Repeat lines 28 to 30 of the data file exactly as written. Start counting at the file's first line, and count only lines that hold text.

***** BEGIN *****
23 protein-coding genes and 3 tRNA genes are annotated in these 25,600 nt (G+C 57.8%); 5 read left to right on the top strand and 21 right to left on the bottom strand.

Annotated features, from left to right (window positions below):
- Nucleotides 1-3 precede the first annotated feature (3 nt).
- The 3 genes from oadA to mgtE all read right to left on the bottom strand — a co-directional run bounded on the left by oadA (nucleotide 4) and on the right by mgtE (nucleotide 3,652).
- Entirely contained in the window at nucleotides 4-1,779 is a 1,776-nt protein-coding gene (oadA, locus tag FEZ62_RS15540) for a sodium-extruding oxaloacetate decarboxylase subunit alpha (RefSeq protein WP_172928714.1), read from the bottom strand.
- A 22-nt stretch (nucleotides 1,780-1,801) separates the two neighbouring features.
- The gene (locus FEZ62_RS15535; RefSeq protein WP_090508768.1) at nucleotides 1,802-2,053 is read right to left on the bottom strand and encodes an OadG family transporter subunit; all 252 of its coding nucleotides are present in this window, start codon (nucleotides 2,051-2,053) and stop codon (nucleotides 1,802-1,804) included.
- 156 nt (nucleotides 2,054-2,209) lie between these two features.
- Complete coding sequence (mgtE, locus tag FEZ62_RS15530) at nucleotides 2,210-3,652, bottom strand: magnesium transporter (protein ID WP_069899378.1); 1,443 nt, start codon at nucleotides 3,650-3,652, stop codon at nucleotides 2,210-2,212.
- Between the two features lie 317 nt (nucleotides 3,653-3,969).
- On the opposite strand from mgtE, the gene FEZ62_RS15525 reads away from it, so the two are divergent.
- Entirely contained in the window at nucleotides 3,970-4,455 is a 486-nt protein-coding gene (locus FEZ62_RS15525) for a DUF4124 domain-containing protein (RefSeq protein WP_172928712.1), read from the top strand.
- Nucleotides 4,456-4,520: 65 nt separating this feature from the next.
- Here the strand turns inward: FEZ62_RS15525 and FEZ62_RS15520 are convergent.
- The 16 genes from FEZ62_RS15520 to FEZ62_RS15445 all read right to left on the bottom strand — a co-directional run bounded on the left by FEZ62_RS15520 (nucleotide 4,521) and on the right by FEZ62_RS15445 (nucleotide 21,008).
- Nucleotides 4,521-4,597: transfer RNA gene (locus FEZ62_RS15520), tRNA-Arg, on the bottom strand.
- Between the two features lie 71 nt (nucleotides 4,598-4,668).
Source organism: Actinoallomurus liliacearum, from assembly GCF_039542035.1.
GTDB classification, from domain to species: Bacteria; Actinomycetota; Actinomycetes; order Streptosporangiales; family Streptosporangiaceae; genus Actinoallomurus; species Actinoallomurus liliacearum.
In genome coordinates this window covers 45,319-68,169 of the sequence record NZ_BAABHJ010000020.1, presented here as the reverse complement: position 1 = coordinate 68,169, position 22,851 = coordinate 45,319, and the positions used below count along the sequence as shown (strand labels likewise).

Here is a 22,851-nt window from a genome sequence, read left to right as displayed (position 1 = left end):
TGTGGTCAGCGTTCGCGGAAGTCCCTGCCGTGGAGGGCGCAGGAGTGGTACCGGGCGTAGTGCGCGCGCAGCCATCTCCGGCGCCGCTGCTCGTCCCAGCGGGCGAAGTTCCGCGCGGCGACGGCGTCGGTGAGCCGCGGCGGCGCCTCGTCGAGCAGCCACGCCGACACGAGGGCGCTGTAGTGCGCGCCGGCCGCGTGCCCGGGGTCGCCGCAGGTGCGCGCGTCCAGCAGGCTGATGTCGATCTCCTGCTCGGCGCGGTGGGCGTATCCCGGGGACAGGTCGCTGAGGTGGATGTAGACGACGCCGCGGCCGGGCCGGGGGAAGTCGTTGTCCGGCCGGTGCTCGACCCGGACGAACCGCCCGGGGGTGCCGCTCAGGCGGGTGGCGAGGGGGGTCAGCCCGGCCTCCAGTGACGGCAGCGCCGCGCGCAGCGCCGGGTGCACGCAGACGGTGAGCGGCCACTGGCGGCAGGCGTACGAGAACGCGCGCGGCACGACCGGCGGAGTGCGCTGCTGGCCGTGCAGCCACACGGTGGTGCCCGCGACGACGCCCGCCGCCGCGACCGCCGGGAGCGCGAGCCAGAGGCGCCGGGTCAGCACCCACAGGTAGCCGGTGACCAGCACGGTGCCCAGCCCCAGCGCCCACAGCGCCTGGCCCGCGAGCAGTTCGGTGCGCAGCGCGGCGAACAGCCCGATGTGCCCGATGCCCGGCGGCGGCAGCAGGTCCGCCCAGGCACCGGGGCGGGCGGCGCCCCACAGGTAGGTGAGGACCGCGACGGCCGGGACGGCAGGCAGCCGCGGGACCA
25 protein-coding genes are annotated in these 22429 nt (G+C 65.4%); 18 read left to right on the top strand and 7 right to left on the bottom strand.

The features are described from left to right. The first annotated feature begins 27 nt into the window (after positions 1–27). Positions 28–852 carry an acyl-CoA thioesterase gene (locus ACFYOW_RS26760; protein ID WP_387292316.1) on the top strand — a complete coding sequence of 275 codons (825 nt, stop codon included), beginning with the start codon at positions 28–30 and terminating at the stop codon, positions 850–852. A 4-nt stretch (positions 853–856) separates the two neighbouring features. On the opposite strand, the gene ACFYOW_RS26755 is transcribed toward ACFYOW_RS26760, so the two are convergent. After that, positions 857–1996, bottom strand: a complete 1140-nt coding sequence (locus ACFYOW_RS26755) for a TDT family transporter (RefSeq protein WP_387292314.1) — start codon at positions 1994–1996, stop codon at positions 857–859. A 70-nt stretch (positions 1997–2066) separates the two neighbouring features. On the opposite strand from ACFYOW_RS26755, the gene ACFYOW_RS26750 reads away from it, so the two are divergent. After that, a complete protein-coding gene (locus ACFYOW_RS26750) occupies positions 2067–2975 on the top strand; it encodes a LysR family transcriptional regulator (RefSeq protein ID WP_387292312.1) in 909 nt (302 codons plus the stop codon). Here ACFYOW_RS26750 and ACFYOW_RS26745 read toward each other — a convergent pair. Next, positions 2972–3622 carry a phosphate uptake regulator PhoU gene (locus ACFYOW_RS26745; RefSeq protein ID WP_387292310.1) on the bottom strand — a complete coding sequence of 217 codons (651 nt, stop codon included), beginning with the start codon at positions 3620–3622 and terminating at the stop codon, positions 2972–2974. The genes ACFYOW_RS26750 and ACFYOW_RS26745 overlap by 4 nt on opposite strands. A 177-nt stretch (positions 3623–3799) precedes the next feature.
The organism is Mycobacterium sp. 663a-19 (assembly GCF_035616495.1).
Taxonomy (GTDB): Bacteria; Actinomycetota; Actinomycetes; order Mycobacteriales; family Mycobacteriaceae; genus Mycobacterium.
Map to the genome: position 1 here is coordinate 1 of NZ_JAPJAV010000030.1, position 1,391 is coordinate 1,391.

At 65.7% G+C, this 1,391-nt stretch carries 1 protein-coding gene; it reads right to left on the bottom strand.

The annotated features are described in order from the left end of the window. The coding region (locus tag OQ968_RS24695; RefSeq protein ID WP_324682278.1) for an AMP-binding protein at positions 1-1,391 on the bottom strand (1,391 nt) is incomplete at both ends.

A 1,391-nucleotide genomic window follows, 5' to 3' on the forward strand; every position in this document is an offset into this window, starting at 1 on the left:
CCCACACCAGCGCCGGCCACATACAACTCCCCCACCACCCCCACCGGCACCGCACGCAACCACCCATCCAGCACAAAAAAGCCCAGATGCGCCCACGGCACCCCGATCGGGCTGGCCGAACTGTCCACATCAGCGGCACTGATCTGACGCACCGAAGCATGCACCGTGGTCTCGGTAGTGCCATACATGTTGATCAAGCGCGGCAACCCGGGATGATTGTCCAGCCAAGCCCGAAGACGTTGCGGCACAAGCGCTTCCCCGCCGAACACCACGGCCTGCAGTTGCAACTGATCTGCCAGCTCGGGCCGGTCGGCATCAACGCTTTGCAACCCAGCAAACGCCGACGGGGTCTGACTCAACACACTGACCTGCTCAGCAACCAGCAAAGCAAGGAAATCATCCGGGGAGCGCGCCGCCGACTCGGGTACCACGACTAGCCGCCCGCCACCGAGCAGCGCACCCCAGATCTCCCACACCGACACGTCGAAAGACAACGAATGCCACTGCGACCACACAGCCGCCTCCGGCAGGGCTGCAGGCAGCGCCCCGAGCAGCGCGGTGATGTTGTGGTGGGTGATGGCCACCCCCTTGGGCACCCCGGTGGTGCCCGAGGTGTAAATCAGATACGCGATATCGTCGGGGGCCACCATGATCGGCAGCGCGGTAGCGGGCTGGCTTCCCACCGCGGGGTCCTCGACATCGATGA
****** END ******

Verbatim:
At 65.7% G+C, this 1,391-nt stretch carries 1 protein-coding gene; it reads right to left on the bottom strand.

The annotated features are described in order from the left end of the window. The coding region (locus tag OQ968_RS24695; RefSeq protein ID WP_324682278.1) for an AMP-binding protein at positions 1-1,391 on the bottom strand (1,391 nt) is incomplete at both ends.

A 1,391-nucleotide genomic window follows, 5' to 3' on the forward strand; every position in this document is an offset into this window, starting at 1 on the left: